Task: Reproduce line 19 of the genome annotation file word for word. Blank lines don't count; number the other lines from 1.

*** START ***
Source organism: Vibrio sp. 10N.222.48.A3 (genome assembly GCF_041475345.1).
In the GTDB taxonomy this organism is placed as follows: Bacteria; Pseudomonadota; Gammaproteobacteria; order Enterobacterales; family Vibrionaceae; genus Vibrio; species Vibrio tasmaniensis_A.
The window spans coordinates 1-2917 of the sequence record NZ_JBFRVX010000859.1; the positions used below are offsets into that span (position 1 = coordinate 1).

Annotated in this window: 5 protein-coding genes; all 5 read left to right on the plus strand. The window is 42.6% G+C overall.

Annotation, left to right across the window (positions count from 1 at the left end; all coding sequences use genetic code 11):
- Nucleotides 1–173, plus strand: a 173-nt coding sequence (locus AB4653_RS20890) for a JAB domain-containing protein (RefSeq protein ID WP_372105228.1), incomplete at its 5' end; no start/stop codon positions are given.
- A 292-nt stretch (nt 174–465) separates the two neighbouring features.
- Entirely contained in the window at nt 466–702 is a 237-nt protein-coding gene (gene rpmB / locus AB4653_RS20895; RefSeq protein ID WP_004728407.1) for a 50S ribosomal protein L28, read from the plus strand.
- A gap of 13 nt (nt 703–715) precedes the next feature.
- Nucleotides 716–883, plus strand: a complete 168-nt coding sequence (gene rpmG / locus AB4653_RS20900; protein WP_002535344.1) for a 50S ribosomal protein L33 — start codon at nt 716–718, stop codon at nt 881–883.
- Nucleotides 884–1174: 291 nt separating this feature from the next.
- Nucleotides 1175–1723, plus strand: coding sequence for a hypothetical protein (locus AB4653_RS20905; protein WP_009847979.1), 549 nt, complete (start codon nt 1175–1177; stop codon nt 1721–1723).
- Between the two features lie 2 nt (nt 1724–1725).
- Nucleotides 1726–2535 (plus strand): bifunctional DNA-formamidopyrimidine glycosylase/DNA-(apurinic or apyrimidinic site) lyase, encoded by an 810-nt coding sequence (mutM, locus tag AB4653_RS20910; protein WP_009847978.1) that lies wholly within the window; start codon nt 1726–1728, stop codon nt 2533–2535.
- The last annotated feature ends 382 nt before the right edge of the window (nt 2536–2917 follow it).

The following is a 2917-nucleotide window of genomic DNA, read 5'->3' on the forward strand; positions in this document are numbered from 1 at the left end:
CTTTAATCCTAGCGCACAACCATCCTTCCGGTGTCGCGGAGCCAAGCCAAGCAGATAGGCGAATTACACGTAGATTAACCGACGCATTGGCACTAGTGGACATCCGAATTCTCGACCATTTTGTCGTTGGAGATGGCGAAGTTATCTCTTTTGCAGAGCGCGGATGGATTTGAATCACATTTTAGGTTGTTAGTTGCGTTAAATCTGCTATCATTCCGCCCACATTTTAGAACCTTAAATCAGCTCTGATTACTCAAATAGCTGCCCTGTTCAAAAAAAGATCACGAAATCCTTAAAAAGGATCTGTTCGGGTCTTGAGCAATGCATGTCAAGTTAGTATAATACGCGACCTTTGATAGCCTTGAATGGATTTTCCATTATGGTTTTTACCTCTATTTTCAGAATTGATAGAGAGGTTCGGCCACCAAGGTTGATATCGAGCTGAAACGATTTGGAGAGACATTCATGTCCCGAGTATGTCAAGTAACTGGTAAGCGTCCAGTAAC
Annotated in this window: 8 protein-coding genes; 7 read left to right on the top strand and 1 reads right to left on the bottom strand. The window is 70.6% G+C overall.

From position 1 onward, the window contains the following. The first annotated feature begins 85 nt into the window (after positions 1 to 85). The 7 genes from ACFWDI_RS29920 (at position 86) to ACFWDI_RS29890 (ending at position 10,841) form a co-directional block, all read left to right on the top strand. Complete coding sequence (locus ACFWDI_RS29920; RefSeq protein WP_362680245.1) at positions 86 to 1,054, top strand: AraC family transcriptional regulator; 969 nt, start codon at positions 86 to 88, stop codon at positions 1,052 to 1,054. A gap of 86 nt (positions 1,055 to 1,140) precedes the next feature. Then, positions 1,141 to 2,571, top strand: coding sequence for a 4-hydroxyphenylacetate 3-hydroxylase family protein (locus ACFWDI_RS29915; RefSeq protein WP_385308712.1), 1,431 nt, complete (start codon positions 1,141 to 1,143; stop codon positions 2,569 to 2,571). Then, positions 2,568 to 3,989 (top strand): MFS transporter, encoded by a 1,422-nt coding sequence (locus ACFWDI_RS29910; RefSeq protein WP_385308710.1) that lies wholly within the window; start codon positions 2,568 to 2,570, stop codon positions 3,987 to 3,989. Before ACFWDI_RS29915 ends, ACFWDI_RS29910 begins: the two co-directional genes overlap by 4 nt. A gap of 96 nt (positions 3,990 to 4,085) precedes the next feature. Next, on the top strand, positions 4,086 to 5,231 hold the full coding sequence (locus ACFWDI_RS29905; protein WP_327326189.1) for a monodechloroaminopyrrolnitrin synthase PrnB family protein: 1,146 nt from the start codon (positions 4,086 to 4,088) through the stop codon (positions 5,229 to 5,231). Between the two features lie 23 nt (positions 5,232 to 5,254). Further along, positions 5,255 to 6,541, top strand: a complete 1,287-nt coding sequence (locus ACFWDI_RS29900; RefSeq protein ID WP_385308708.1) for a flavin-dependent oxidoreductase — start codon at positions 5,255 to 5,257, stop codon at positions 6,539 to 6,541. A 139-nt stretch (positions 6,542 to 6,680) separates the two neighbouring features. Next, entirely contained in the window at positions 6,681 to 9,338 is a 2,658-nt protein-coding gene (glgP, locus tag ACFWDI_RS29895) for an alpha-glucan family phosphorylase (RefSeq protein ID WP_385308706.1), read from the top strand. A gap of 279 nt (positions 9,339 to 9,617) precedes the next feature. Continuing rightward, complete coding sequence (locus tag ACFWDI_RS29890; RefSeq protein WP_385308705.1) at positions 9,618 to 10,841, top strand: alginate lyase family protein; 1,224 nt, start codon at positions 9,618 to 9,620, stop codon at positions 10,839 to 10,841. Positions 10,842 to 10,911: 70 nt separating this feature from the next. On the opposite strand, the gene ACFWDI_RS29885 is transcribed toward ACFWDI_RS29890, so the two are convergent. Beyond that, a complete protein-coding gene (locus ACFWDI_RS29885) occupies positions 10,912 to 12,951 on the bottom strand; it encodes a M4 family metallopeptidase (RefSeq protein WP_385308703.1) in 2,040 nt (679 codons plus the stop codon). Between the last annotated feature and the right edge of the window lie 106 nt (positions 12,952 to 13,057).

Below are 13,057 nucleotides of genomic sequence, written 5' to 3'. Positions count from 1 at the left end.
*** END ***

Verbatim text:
From position 1 onward, the window contains the following. The first annotated feature begins 85 nt into the window (after positions 1 to 85). The 7 genes from ACFWDI_RS29920 (at position 86) to ACFWDI_RS29890 (ending at position 10,841) form a co-directional block, all read left to right on the top strand. Complete coding sequence (locus ACFWDI_RS29920; RefSeq protein WP_362680245.1) at positions 86 to 1,054, top strand: AraC family transcriptional regulator; 969 nt, start codon at positions 86 to 88, stop codon at positions 1,052 to 1,054. A gap of 86 nt (positions 1,055 to 1,140) precedes the next feature. Then, positions 1,141 to 2,571, top strand: coding sequence for a 4-hydroxyphenylacetate 3-hydroxylase family protein (locus ACFWDI_RS29915; RefSeq protein WP_385308712.1), 1,431 nt, complete (start codon positions 1,141 to 1,143; stop codon positions 2,569 to 2,571). Then, positions 2,568 to 3,989 (top strand): MFS transporter, encoded by a 1,422-nt coding sequence (locus ACFWDI_RS29910; RefSeq protein WP_385308710.1) that lies wholly within the window; start codon positions 2,568 to 2,570, stop codon positions 3,987 to 3,989. Before ACFWDI_RS29915 ends, ACFWDI_RS29910 begins: the two co-directional genes overlap by 4 nt. A gap of 96 nt (positions 3,990 to 4,085) precedes the next feature. Next, on the top strand, positions 4,086 to 5,231 hold the full coding sequence (locus ACFWDI_RS29905; protein WP_327326189.1) for a monodechloroaminopyrrolnitrin synthase PrnB family protein: 1,146 nt from the start codon (positions 4,086 to 4,088) through the stop codon (positions 5,229 to 5,231). Between the two features lie 23 nt (positions 5,232 to 5,254). Further along, positions 5,255 to 6,541, top strand: a complete 1,287-nt coding sequence (locus ACFWDI_RS29900; RefSeq protein ID WP_385308708.1) for a flavin-dependent oxidoreductase — start codon at positions 5,255 to 5,257, stop codon at positions 6,539 to 6,541. A 139-nt stretch (positions 6,542 to 6,680) separates the two neighbouring features. Next, entirely contained in the window at positions 6,681 to 9,338 is a 2,658-nt protein-coding gene (glgP, locus tag ACFWDI_RS29895) for an alpha-glucan family phosphorylase (RefSeq protein ID WP_385308706.1), read from the top strand. A gap of 279 nt (positions 9,339 to 9,617) precedes the next feature. Continuing rightward, complete coding sequence (locus tag ACFWDI_RS29890; RefSeq protein WP_385308705.1) at positions 9,618 to 10,841, top strand: alginate lyase family protein; 1,224 nt, start codon at positions 9,618 to 9,620, stop codon at positions 10,839 to 10,841. Positions 10,842 to 10,911: 70 nt separating this feature from the next. On the opposite strand, the gene ACFWDI_RS29885 is transcribed toward ACFWDI_RS29890, so the two are convergent. Beyond that, a complete protein-coding gene (locus ACFWDI_RS29885) occupies positions 10,912 to 12,951 on the bottom strand; it encodes a M4 family metallopeptidase (RefSeq protein WP_385308703.1) in 2,040 nt (679 codons plus the stop codon). Between the last annotated feature and the right edge of the window lie 106 nt (positions 12,952 to 13,057).